The challenges of student voice in primary schools: Students ‘having a voice’ and ‘speaking for’ others
By Eve Mayes , Rachel Finneran and Rosalyn Black
Deakin University, Australia
“Student participation in school decision-making and reform processes has taken inspiration from the United Nations Convention on the Rights of the Child (UNCRC) and reconceptualizations of childhood, with advocates arguing for the repositioning of children and young people in relation to adults in schools (Fielding, 2011). This move has been termed ‘student voice’ – the inclusion, influence and active participation of young people in decisions about matters affecting them at school.
This article analyses data from a multi-sited case study of three primary schools and the accounts of students, teachers and school leaders of their student voice practices, to address the following research question: What are the challenges of enacting ‘student voice’ practices in primary school contexts? All three schools discussed in the article have developed strong student voice initiatives, and were part of a broader evaluation that explores the experience and perspectives of students, teachers and school leaders within these initiatives.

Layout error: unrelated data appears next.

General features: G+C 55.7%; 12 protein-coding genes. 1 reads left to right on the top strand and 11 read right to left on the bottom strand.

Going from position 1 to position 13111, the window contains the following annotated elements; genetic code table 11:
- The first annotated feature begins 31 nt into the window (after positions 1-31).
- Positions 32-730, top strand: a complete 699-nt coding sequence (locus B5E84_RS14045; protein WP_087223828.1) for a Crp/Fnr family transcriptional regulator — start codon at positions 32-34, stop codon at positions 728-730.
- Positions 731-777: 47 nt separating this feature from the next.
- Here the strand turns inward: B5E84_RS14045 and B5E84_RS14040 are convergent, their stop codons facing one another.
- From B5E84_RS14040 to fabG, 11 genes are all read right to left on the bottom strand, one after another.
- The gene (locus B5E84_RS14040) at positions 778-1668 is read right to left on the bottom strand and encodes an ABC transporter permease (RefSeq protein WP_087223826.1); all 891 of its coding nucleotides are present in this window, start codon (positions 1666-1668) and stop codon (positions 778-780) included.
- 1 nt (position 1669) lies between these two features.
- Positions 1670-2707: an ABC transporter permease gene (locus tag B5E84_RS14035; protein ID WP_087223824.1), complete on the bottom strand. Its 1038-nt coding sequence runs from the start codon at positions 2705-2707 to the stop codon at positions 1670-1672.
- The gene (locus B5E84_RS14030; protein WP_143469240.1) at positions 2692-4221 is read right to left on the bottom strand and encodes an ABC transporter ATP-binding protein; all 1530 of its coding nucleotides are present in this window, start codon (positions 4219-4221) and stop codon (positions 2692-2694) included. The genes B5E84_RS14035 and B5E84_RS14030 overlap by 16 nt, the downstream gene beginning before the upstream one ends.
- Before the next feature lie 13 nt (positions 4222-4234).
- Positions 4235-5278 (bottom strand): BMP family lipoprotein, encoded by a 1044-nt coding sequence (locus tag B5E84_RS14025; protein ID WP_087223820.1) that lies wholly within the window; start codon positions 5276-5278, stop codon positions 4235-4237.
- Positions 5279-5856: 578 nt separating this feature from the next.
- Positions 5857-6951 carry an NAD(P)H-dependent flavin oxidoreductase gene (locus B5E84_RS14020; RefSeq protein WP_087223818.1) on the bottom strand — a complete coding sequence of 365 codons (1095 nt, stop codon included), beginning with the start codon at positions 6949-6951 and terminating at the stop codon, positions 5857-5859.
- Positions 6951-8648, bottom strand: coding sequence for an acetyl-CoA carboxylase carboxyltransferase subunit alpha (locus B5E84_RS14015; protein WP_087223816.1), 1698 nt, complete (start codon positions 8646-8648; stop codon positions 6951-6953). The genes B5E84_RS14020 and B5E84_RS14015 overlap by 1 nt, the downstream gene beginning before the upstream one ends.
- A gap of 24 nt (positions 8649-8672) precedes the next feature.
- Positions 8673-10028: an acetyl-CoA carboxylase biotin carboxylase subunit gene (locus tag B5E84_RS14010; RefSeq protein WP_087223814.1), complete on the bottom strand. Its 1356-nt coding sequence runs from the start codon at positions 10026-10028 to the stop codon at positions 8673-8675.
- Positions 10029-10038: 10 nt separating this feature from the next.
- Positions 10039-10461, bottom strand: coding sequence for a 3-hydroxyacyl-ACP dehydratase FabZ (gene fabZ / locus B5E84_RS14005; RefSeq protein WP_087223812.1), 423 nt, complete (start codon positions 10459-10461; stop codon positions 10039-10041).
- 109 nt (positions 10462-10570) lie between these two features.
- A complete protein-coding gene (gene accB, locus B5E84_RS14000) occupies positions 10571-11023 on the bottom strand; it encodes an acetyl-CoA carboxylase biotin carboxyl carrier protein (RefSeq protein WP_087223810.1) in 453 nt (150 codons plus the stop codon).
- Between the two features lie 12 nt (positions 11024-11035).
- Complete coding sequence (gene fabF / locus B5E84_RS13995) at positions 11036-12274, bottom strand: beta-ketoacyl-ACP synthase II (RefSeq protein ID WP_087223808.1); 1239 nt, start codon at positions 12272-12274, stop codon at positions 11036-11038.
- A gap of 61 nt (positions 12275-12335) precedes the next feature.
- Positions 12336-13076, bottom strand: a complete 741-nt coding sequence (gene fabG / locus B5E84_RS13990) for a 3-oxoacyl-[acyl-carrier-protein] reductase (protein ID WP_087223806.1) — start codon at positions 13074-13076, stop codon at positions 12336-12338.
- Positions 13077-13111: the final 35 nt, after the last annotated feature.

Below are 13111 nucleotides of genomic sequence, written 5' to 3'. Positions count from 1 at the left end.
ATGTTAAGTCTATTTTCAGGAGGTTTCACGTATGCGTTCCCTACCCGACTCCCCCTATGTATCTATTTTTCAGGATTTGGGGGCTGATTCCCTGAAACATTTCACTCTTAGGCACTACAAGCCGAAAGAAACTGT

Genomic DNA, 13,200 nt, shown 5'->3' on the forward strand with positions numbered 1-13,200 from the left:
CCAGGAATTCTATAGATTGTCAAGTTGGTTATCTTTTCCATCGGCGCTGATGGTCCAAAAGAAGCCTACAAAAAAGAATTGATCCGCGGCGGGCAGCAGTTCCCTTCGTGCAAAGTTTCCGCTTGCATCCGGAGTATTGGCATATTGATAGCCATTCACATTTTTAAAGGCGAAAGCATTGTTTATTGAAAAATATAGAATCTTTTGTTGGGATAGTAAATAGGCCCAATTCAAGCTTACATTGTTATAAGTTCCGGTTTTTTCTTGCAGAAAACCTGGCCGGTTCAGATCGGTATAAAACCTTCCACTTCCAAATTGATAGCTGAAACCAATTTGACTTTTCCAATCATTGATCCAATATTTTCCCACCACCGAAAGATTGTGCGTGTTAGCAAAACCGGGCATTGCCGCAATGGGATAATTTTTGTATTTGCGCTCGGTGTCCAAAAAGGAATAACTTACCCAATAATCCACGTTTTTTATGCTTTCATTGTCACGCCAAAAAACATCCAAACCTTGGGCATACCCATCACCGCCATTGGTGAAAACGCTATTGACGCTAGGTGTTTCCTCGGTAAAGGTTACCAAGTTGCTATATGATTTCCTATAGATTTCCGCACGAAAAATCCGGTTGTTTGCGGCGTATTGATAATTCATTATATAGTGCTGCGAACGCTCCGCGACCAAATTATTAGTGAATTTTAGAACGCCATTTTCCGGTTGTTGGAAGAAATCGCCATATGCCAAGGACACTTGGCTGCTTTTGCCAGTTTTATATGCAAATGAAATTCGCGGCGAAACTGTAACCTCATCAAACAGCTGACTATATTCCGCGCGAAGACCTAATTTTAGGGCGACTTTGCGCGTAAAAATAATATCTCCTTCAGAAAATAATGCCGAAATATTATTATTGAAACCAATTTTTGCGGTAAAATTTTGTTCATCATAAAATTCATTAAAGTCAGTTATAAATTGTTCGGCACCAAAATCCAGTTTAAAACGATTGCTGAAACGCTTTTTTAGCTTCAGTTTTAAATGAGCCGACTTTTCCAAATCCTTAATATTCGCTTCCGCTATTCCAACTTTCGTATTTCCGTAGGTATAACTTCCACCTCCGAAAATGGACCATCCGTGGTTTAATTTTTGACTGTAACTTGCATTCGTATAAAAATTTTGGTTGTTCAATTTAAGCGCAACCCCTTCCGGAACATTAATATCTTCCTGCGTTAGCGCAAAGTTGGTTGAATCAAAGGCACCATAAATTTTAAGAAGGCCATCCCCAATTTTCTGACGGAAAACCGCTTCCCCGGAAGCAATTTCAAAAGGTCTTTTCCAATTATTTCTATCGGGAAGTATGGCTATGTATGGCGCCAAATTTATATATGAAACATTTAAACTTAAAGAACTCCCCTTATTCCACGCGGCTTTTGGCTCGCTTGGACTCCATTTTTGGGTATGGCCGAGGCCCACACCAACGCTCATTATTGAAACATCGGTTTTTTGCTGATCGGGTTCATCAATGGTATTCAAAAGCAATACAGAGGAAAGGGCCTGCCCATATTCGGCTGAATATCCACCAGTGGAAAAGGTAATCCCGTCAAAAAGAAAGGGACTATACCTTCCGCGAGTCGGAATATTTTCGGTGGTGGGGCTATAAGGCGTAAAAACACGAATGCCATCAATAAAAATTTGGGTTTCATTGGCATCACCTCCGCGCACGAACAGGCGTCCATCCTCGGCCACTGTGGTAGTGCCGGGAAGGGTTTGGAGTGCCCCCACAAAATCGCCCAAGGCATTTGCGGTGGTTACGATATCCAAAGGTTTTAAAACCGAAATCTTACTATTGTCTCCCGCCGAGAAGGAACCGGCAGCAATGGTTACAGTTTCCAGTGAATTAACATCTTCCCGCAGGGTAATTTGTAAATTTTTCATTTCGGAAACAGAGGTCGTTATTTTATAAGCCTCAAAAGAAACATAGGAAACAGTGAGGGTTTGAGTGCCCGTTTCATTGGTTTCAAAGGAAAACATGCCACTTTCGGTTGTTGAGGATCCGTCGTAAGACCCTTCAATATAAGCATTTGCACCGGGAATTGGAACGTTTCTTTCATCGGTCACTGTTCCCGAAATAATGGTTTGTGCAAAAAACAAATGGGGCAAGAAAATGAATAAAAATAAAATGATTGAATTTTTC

We anticipate interest in our argument that young people’s access to voice and influence is more complex than the call to just ‘give’ students ‘a voice’; that schools celebrate some young voices while silencing others – and that young people themselves may ‘speak for’ other young people. We suggest that more work is needed to challenge the boundaries that schools (and, sometimes, students themselves) place on student voice. Turing towards a stance of listening and reciprocity may enable the deepening of connections and mutual learning in radically democratic schools.”
The challenges of student voice in primary schools: Students ‘having a voice’
and ‘speaking for’ others
Eve Mayes, Rachel Finneran, Rosalyn Black
First Published 3 Aug 2019
Australian Journal of Education